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    Thread: Wheel Torque Specs

    1. Member Ben.Reilly's Avatar
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      10-12-2008 03:54 PM #1
      Hello Everyone!

      I was wondering how important it was to properly torque your wheels when rotating the tires, or mounting the spare? I usually just tighten them, but a friend of mine mentioned that you should use a torque wrench and properly torque the wheels to its specifications.
      Is this true? If so, where could I find the proper torque specs for my car (2009 Chevy Cobalt SS).

      Thanks!

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    2. 10-12-2008 03:55 PM #2
      naw dawg.
      Just jump on it or something.


      Modified by subwoffers at 12:59 PM 10-12-2008

    3. Member Golfotron's Avatar
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      10-12-2008 03:55 PM #3
      It could be in your manual, for my Golf it's 80ft/lbs

      you know why we should use a tq wrench; over tighten and you risk warping the rotors and under tighten...well you know, the wheel usually wins the race.


      Modified by Golfotron at 3:57 PM 10-12-2008


    4. 10-12-2008 03:57 PM #4
      If you really need to Tq them on , you would think your car would include a Tq wrench to change the spare tire ya? You know why there is no tq wrench?

    5. Member Arachnotron's Avatar
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      10-12-2008 04:08 PM #5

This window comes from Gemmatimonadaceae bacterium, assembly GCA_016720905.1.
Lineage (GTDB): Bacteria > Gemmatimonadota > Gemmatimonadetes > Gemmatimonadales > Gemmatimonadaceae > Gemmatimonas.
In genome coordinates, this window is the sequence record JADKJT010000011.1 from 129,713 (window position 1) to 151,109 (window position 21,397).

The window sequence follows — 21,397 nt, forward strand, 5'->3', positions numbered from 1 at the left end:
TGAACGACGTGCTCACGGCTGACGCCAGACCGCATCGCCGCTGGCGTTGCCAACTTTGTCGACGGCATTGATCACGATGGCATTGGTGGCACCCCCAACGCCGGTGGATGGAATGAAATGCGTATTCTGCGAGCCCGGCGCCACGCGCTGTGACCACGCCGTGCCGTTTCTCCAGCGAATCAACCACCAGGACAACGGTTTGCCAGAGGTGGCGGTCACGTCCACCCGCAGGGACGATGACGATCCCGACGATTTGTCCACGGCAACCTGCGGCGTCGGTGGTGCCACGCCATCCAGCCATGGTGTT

I torque the lugs to spec on my Camaro to 100ft/lbs. If you have a torque wrench, why not?

    6. 10-12-2008 04:15 PM #6
      80-100lb/ft on most cars. Stepping on the lug wrench will be safe unless you weigh under 80 lb's

      Oh and don't worry about over torquing it, you can really only do that with an impact gun (most of the time).


    7. Member 71DubBugBug's Avatar
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      10-12-2008 04:21 PM #7
      you can always call a dealer
      thats what i did when i needed to know what to torque them to on a mercedes


    8. Member lowredcabrio's Avatar
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      10-12-2008 05:26 PM #8
      Check your owners manual. Over tightening lugs isn't a problem with steel wheels but with alloy wheels, you can actually damage them. Unlike steel, alloys will not spring back after over tightening, and you can actually crush them.

      My jetta goes to 88ft/lbs. It's not hard to over do. Do it right and learn it the easy way. Buy a torque wrench or find a buddy with one.

      3 + 3 + 3 = NEIN!

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      10-12-2008 05:56 PM #9
      Lug tightening torque depends on the lug stud/bolt's thread diameter among other factors.

      So, generally speaking, the larger the lug stud/bolt diameter the higher the tightening torque.

      That all said...Discount Tire's Wheel Torque Chart


      Modified by Dextrobrick at 4:58 PM 10-12-2008


    10. 10-12-2008 05:58 PM #10
      Quote, originally posted by Ben.Reilly »
      Hello Everyone!

      I was wondering how important it was to properly torque your wheels when rotating the tires, or mounting the spare? I usually just tighten them, but a friend of mine mentioned that you should use a torque wrench and properly torque the wheels to its specifications.
      Is this true? If so, where could I find the proper torque specs for my car (2009 Chevy Cobalt SS).

      Thanks!


      had my wheels come off many times before...got a torque wrench nd do them to 90lb-ft (I run tuner lugs)


    11. Member smetzger's Avatar